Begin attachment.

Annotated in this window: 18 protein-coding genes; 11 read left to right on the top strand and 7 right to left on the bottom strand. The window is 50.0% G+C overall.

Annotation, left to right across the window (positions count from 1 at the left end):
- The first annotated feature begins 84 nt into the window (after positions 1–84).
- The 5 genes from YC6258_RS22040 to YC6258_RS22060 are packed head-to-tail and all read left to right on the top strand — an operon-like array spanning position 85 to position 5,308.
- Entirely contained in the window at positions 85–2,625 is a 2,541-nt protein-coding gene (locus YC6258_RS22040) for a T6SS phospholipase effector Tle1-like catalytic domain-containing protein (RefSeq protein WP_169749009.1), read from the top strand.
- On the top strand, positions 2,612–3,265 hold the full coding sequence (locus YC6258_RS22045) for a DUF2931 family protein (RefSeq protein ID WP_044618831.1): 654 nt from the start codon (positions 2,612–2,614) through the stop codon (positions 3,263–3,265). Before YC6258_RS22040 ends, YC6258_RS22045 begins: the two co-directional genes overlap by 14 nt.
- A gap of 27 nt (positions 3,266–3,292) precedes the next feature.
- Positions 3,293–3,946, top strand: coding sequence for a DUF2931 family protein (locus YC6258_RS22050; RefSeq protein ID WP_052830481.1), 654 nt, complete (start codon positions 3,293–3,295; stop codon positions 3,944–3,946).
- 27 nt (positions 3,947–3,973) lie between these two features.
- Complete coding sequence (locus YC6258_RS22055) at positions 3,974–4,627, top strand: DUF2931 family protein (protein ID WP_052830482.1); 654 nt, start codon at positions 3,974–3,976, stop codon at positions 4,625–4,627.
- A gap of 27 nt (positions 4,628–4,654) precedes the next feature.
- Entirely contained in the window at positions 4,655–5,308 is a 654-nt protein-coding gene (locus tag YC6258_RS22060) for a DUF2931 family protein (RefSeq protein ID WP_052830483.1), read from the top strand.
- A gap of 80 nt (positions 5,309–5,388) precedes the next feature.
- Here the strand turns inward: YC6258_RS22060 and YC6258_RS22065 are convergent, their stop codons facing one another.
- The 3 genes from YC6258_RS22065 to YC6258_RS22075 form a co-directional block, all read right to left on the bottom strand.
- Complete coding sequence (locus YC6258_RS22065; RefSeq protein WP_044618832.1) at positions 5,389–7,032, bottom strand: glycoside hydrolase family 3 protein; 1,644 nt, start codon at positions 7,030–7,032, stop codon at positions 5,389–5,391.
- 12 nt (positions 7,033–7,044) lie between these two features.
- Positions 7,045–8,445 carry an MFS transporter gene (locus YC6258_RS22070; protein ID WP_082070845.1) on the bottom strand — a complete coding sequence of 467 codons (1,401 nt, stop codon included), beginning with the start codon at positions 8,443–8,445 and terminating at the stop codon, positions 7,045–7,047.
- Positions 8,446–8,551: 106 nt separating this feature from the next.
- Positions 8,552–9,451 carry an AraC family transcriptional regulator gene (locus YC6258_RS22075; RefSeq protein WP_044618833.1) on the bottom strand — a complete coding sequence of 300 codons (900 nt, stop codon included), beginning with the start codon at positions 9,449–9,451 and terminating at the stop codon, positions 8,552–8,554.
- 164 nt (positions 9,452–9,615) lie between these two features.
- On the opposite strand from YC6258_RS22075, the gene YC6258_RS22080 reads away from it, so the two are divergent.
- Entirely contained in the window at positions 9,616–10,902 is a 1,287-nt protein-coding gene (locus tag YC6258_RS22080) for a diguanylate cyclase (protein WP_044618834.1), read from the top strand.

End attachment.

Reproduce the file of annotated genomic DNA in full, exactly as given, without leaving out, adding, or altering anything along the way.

Annotated in this window: 18 protein-coding genes; 11 read left to right on the top strand and 7 right to left on the bottom strand. The window is 50.0% G+C overall.

Annotation, left to right across the window (positions count from 1 at the left end):
- The first annotated feature begins 84 nt into the window (after positions 1–84).
- The 5 genes from YC6258_RS22040 to YC6258_RS22060 are packed head-to-tail and all read left to right on the top strand — an operon-like array spanning position 85 to position 5,308.
- Entirely contained in the window at positions 85–2,625 is a 2,541-nt protein-coding gene (locus YC6258_RS22040) for a T6SS phospholipase effector Tle1-like catalytic domain-containing protein (RefSeq protein WP_169749009.1), read from the top strand.
- On the top strand, positions 2,612–3,265 hold the full coding sequence (locus YC6258_RS22045) for a DUF2931 family protein (RefSeq protein ID WP_044618831.1): 654 nt from the start codon (positions 2,612–2,614) through the stop codon (positions 3,263–3,265). Before YC6258_RS22040 ends, YC6258_RS22045 begins: the two co-directional genes overlap by 14 nt.
- A gap of 27 nt (positions 3,266–3,292) precedes the next feature.
- Positions 3,293–3,946, top strand: coding sequence for a DUF2931 family protein (locus YC6258_RS22050; RefSeq protein ID WP_052830481.1), 654 nt, complete (start codon positions 3,293–3,295; stop codon positions 3,944–3,946).
- 27 nt (positions 3,947–3,973) lie between these two features.
- Complete coding sequence (locus YC6258_RS22055) at positions 3,974–4,627, top strand: DUF2931 family protein (protein ID WP_052830482.1); 654 nt, start codon at positions 3,974–3,976, stop codon at positions 4,625–4,627.
- A gap of 27 nt (positions 4,628–4,654) precedes the next feature.
- Entirely contained in the window at positions 4,655–5,308 is a 654-nt protein-coding gene (locus tag YC6258_RS22060) for a DUF2931 family protein (RefSeq protein ID WP_052830483.1), read from the top strand.
- A gap of 80 nt (positions 5,309–5,388) precedes the next feature.
- Here the strand turns inward: YC6258_RS22060 and YC6258_RS22065 are convergent, their stop codons facing one another.
- The 3 genes from YC6258_RS22065 to YC6258_RS22075 form a co-directional block, all read right to left on the bottom strand.
- Complete coding sequence (locus YC6258_RS22065; RefSeq protein WP_044618832.1) at positions 5,389–7,032, bottom strand: glycoside hydrolase family 3 protein; 1,644 nt, start codon at positions 7,030–7,032, stop codon at positions 5,389–5,391.
- 12 nt (positions 7,033–7,044) lie between these two features.
- Positions 7,045–8,445 carry an MFS transporter gene (locus YC6258_RS22070; protein ID WP_082070845.1) on the bottom strand — a complete coding sequence of 467 codons (1,401 nt, stop codon included), beginning with the start codon at positions 8,443–8,445 and terminating at the stop codon, positions 7,045–7,047.
- Positions 8,446–8,551: 106 nt separating this feature from the next.
- Positions 8,552–9,451 carry an AraC family transcriptional regulator gene (locus YC6258_RS22075; RefSeq protein WP_044618833.1) on the bottom strand — a complete coding sequence of 300 codons (900 nt, stop codon included), beginning with the start codon at positions 9,449–9,451 and terminating at the stop codon, positions 8,552–8,554.
- 164 nt (positions 9,452–9,615) lie between these two features.
- On the opposite strand from YC6258_RS22075, the gene YC6258_RS22080 reads away from it, so the two are divergent.
- Entirely contained in the window at positions 9,616–10,902 is a 1,287-nt protein-coding gene (locus tag YC6258_RS22080) for a diguanylate cyclase (protein WP_044618834.1), read from the top strand.